Review: The Raven

'Entertaining and fun to be sure. But it's not nearly as chilling as reading Poe's stories for yourself.'

William Bibbianiby William Bibbiani


True! Nervous. Very, very dreadfully nervous I had been, and am.

On a gloomy day in 1849, Edgar Allen Poe was found, dying, on a park bench in Baltimore, MD. He had been missing, reportedly, for several weeks before this point. On that park bench, Poe was very drunk, delirious, and raving about someone named Reynolds. According to a witness, his last words were “Lord help my poor soul.” Some posit that he died of alcoholism, as he was a notorious drunk who would fly into garish and demonstrative raves. Some new theories, however, postulate that he was perhaps the victim of rabies. James McTeigue's new thriller, The Raven, however, imagines a new event in Poe's life during those missing few weeks: Evidently, Poe had, unbeknownst to most historians and scholars, teamed up with the Baltimore police department to track down a mysterious serial killer who had been modeling his murders on the events in Poe stories. One man is killed by a bladed pendulum. Another wears a black robe as a masque. Hm…

Um… I'm not sure how I feel about this premise. I mean, an investigative thriller set in Baltimore 1849 would have had plenty of literary significance and could have works on its own merits, but to turn Poe (played by an intense John Cusack) into a supercop hero of speculative fiction, well, that smacks of cynical pop culture repurposing to me. The Raven was clever about how it worked some of the known facts about Poe's life into its own completely fictionalized story, but I don't quite buy Poe as a deputy who poked through real human corpses, and gave his opinions to a stern-faced investigator (Luke Evans) who looked on. Of course, this bizarro alter-world version of Poe did lead to one entertaining scene wherein he, while waxing poetic to himself, idly dissected a human heart on his writing desk. He then, in a moment of pique, tossed the remains of the human heart to his pet raccoon, which gleefully began devouring it. I don't think Poe ever had a pet raccoon to which he regularly fed human organ meat. The moment is absurd, and joyfully bizarre.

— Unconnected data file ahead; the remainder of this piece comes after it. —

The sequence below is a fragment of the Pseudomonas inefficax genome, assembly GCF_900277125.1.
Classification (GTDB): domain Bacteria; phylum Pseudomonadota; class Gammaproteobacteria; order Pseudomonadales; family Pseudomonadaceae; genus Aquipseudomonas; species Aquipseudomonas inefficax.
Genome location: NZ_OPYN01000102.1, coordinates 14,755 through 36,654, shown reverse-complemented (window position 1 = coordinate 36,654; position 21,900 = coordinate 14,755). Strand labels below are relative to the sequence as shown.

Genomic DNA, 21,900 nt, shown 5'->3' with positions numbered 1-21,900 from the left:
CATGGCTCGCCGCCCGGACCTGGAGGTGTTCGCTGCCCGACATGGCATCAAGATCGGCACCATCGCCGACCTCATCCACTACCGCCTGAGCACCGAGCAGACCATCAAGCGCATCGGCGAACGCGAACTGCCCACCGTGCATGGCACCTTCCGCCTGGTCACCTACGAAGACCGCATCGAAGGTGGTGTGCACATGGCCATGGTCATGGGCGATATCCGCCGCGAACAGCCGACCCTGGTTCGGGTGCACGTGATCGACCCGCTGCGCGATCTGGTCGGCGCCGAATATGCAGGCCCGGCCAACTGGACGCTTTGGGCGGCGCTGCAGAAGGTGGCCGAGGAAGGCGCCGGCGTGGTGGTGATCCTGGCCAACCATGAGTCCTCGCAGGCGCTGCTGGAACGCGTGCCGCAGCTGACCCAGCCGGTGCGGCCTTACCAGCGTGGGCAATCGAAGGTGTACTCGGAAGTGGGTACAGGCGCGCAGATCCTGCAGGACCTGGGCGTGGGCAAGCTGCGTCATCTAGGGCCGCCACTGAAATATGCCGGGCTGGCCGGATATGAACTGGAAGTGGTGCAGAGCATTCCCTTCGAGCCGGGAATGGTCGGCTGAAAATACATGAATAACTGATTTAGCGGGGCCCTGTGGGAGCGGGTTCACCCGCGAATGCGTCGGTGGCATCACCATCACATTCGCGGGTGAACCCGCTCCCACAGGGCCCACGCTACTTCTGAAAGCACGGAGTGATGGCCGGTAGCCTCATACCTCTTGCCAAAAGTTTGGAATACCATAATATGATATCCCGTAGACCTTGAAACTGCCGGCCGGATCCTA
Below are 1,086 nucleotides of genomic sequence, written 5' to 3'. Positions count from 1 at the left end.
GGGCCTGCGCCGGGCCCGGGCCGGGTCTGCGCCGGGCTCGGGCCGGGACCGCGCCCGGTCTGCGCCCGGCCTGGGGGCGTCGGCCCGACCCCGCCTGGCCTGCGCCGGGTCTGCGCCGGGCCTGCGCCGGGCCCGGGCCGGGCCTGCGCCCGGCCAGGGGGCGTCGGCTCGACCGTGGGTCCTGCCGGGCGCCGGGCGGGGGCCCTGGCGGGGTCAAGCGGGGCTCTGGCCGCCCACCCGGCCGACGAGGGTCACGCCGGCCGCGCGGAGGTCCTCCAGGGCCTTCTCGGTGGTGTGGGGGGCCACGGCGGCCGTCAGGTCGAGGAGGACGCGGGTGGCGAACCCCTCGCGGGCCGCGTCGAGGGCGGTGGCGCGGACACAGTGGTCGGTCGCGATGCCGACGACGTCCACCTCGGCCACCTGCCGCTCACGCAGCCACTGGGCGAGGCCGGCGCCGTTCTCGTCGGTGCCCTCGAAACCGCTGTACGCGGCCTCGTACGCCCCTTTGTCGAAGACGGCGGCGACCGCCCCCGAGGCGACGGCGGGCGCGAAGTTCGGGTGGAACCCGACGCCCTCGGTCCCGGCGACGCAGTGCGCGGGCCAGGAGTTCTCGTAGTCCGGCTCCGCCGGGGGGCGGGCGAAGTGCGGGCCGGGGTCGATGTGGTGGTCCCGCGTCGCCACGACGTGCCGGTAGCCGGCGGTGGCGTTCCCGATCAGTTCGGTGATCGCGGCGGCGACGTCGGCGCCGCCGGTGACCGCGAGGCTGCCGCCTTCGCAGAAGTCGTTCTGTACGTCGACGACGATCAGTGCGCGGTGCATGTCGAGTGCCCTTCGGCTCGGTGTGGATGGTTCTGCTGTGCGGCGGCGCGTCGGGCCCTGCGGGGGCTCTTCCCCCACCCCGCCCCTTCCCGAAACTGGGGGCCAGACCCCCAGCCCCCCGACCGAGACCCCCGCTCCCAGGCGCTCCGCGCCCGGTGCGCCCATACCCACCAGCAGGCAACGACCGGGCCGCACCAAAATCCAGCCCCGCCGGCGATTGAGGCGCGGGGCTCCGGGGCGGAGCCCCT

The Raven also ramps up actual history by providing Poe with a hot blonde babe as a girlfriend. Poe's actual romances are a tragic tale in themselves, and involve young cousins and harsh rejections. In the world of The Raven, though, Poe was engaged to the fictional Emily Hamilton (the incredibly pretty Alice Eve), with whom he had a clever and comforting banter. Emily is a shiny, goddess-like counterpoint to Poe, and, perhaps, fits a little too conveniently into his life. Then, for second half of the film, Emily becomes a mere damsel in distress. Emily's father (Brendan Gleeson) does little more in the film than berate her for seeing Poe, and then disapproving of Poe to his face.

Despite the farfetched premise, though, and the serious fudging of historical facts, The Raven is actually a stylish and spirited film. McTeigue, who had previously directed V for Vendetta, has a busy and dank aesthetic flair that only occasionally threatens to overwhelm the material. He does tend to fetishize the violence and blood, but that will only please the Goth kids this film was clearly made for. What's more, Cusack himself really digs his teeth into the part, turning Poe from a dull sullen overgrown Byronic adolescent, into a passionate and temperamental man who seems haunted my melancholy, but moreso crippled by alcoholism. Poe was, after all, an infamous drinker, who would con people out of drinks, would gamble incessantly, and possessed just about every vice known in 1840s America. It's that wounded man that Cusack is tapping into. The one extrapolated from letters. Poe, rather wisely, is not made into a romantic superbeing himself.

Scholars of Poe might have a little wiggly fun with the references (the film quotes Poe with a fanboy's fervor), but will be equally put off by the historical-fiction setup. The Raven is entertaining and fun to be sure. But it's not nearly as chilling as reading Poe's stories for yourself. That particular raven, if I may quote and do some repurposing of my own, never flitting, still is sitting, still is sitting on the pallid bust of Pallas just above my chamber door. And his eyes have all the seeming of a demon that is dreaming. And the lamplight o'er him streaming throws his shadow on the floor. And my soul, from out that shadow that lies floating on the floor, shall be lifted – nevermore.